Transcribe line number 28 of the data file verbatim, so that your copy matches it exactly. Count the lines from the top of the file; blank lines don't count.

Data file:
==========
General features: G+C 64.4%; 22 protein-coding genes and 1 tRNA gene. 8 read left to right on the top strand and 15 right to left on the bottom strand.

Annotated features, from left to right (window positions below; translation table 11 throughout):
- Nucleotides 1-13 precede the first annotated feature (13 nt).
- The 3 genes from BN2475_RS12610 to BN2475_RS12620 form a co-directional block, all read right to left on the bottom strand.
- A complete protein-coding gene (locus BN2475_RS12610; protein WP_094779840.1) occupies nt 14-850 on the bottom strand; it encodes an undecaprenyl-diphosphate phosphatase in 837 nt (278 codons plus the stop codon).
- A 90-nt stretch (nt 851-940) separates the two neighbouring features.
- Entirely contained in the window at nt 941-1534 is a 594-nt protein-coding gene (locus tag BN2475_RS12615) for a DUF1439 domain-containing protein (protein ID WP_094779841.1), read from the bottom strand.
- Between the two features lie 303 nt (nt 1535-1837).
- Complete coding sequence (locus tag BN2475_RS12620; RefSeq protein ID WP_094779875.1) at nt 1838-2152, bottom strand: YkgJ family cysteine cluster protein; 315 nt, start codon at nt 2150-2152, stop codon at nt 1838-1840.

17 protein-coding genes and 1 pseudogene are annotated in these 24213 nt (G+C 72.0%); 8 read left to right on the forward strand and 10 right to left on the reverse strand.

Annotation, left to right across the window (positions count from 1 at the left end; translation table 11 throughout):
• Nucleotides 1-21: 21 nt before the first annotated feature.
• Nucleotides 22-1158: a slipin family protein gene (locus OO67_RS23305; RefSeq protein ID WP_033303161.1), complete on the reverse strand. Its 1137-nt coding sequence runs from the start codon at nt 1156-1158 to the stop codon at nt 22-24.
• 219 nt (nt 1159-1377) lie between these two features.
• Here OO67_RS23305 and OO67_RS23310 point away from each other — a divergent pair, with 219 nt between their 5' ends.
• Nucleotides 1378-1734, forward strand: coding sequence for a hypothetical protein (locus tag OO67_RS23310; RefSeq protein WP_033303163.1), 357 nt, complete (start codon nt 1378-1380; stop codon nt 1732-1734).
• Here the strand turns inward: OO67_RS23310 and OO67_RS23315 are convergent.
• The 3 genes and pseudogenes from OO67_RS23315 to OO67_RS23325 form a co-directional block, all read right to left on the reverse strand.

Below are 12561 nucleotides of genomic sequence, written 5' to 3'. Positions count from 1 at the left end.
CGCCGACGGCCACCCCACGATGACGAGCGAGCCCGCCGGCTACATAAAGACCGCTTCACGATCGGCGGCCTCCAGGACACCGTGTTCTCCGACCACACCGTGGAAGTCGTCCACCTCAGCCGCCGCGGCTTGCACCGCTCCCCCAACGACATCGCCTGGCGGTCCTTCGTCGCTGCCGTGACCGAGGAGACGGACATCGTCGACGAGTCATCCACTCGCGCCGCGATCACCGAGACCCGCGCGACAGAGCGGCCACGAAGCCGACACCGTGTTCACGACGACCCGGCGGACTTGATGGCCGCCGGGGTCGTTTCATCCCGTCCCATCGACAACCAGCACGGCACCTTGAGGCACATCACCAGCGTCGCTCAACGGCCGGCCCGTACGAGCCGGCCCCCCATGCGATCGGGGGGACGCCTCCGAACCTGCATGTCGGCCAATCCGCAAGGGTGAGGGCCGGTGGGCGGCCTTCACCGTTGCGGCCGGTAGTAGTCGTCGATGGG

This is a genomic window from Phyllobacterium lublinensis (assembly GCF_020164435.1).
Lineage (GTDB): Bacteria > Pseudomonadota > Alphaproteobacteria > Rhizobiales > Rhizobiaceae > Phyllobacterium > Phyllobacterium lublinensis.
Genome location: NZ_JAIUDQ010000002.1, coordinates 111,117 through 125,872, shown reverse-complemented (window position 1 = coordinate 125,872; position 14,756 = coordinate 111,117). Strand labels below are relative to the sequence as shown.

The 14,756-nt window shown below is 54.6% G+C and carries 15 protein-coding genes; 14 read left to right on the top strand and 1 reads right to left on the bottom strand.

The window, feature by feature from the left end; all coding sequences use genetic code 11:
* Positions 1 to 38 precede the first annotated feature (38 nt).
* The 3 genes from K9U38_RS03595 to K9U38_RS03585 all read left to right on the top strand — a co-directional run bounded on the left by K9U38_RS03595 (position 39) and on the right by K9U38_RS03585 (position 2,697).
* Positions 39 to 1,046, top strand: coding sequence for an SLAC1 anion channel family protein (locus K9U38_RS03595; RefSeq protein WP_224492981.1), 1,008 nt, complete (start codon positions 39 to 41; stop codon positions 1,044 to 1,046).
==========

* Positions 39 to 1,046, top strand: coding sequence for an SLAC1 anion channel family protein (locus K9U38_RS03595; RefSeq protein WP_224492981.1), 1,008 nt, complete (start codon positions 39 to 41; stop codon positions 1,044 to 1,046).